Students' Use of Metacognitive Skills While Problem Solving in High School Chemistry
Delvecchio, Francine Lisa
MetadataShow full item record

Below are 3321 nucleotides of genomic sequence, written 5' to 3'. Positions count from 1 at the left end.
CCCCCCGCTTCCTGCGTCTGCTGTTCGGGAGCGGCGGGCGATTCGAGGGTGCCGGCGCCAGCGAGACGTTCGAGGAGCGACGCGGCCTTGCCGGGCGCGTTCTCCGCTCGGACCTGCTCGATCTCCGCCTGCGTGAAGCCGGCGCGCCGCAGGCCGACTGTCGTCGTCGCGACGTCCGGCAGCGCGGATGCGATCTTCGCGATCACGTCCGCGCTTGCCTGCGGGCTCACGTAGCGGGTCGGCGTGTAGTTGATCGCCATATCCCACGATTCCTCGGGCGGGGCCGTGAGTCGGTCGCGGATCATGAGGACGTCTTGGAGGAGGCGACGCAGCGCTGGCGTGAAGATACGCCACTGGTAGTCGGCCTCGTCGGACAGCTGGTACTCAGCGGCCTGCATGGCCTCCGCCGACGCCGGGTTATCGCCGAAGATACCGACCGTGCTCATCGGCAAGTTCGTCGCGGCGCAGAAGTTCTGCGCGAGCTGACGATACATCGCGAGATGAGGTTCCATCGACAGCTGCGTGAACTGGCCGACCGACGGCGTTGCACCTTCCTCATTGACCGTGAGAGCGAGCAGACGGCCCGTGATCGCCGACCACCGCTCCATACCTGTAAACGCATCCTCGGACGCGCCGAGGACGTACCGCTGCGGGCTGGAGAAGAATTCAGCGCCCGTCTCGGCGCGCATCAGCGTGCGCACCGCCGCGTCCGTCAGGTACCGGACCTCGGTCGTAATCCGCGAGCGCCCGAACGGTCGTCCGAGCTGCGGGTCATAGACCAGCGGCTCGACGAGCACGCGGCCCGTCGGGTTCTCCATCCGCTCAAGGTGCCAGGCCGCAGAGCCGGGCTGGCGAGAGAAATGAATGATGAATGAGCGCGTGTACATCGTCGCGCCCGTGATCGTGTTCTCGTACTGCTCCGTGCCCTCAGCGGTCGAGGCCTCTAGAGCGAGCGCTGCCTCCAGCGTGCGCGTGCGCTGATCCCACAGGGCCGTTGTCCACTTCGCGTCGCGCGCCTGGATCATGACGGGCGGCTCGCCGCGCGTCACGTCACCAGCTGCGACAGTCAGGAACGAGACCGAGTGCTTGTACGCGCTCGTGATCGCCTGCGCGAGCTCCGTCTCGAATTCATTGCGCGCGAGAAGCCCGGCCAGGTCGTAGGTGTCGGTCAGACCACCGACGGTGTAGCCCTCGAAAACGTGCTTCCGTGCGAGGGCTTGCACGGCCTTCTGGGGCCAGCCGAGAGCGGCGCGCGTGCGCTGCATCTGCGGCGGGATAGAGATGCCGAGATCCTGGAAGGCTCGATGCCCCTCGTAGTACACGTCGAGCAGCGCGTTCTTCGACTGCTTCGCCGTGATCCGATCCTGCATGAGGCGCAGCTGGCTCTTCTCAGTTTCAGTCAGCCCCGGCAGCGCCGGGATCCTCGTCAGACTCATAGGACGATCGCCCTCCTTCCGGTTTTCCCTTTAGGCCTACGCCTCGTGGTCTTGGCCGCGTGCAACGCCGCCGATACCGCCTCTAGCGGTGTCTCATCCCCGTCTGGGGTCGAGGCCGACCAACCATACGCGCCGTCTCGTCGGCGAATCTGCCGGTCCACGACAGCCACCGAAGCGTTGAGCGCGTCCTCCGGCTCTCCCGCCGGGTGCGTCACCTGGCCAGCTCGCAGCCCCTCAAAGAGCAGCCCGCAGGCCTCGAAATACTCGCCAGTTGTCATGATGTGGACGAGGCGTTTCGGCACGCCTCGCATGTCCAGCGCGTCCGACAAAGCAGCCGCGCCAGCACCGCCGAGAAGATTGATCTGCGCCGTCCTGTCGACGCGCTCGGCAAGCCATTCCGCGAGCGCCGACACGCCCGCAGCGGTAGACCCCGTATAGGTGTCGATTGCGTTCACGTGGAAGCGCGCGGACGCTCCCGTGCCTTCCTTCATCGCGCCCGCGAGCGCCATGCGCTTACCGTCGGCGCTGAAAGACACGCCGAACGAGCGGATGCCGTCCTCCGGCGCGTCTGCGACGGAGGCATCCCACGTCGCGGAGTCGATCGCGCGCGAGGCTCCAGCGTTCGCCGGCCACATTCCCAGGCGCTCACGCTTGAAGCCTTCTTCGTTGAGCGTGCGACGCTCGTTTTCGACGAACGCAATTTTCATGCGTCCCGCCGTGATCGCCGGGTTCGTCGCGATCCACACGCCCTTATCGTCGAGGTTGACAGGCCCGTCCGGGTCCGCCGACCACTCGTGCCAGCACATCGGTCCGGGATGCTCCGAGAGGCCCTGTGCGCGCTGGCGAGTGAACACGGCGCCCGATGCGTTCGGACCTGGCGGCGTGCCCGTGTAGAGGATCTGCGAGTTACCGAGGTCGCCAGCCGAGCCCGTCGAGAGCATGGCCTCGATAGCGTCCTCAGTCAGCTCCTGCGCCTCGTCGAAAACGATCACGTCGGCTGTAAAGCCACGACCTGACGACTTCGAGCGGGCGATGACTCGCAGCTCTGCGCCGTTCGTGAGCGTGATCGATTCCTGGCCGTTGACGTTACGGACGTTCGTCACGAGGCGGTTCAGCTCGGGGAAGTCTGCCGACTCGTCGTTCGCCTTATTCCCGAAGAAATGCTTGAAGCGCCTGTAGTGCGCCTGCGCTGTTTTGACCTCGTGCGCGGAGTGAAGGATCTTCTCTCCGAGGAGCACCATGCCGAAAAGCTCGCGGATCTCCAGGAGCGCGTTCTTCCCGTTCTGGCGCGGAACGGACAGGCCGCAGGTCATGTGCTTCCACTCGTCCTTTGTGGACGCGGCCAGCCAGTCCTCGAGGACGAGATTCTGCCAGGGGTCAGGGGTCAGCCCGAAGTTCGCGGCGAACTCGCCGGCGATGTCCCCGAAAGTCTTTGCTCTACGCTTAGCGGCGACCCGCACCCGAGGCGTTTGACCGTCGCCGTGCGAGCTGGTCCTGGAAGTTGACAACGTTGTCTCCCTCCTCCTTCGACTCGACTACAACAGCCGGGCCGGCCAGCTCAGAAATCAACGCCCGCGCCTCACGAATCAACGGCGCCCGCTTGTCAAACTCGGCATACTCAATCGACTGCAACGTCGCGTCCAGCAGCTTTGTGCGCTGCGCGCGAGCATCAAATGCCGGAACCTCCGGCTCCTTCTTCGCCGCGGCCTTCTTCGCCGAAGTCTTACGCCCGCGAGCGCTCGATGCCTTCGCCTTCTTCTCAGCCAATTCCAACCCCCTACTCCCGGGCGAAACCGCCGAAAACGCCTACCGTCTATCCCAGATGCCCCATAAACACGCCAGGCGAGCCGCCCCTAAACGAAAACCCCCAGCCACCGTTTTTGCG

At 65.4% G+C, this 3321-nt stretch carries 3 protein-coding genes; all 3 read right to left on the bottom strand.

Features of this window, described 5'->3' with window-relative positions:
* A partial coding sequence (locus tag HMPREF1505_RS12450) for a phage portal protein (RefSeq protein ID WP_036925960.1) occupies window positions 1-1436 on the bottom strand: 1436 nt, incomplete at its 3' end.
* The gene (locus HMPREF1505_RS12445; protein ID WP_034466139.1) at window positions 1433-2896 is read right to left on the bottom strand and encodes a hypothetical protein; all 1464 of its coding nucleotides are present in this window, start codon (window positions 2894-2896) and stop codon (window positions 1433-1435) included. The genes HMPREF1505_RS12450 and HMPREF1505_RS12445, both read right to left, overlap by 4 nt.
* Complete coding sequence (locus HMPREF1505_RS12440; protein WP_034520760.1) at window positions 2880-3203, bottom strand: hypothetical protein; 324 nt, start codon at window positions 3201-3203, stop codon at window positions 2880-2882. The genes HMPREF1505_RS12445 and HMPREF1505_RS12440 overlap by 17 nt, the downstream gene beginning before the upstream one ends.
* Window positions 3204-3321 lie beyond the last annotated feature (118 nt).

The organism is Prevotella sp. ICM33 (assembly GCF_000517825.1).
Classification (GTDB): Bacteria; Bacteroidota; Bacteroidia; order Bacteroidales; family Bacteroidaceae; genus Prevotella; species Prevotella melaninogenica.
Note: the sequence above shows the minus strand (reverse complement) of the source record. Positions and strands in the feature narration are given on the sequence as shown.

The purpose of this study was to investigate how purposeful metacognitive instruction affected students’ use of metacognitive skills and their abilities to solve complex chemistry problems. The pilot (n = 18 to 26) and study (n = 21) groups were enrolled in separate Ontario Grade 11 university preparation chemistry classes. A quasi-experimental intervention was implemented, using the pilot study as a control. A Metacognitive Framework that outlined metacognitive skills specific to problem solving in chemistry formed the foundation for the intervention. Pre- and post-test self report questionnaires measuring students’ use of metacognitive skills (MCAI) and the problem solving tasks (i.e., PSTs) were used to measure the impact of the intervention. Data about students’ metacognitive and problem solving processes were also collected for the study group from: (a) think aloud pair problem solving (TAPPS) protocols, (b) an exit interview with the classroom teacher, (c) the students’ lab reports for two design labs, and (d) a survey of students’ use of the Metacognitive Framework. One way repeated measures ANOVA indicated that the pre- and post-test MCAI scores were not significantly different within and between the pilot and study groups. A comparison of the higher and lower achievement subgroups within the study group revealed that over time, the mean scores on the MCAI increased for the higher achievement group and decreased for the lower achievement group. One-way repeated measures ANOVA revealed that the post-test PST scores were significantly higher than the pre-test scores, and the groups differed significantly from each other with the study group scoring higher on both scores. While the statistical analyses revealed few differences, the teacher’s exit interview, TAPPS protocols, pre- and post-test lab reports, and student survey of the Metacognitive Framework indicated that the intervention supported students’ abilities to solve complex chemistry problems and use metacognitive skills associated with planning, monitoring, and evaluation.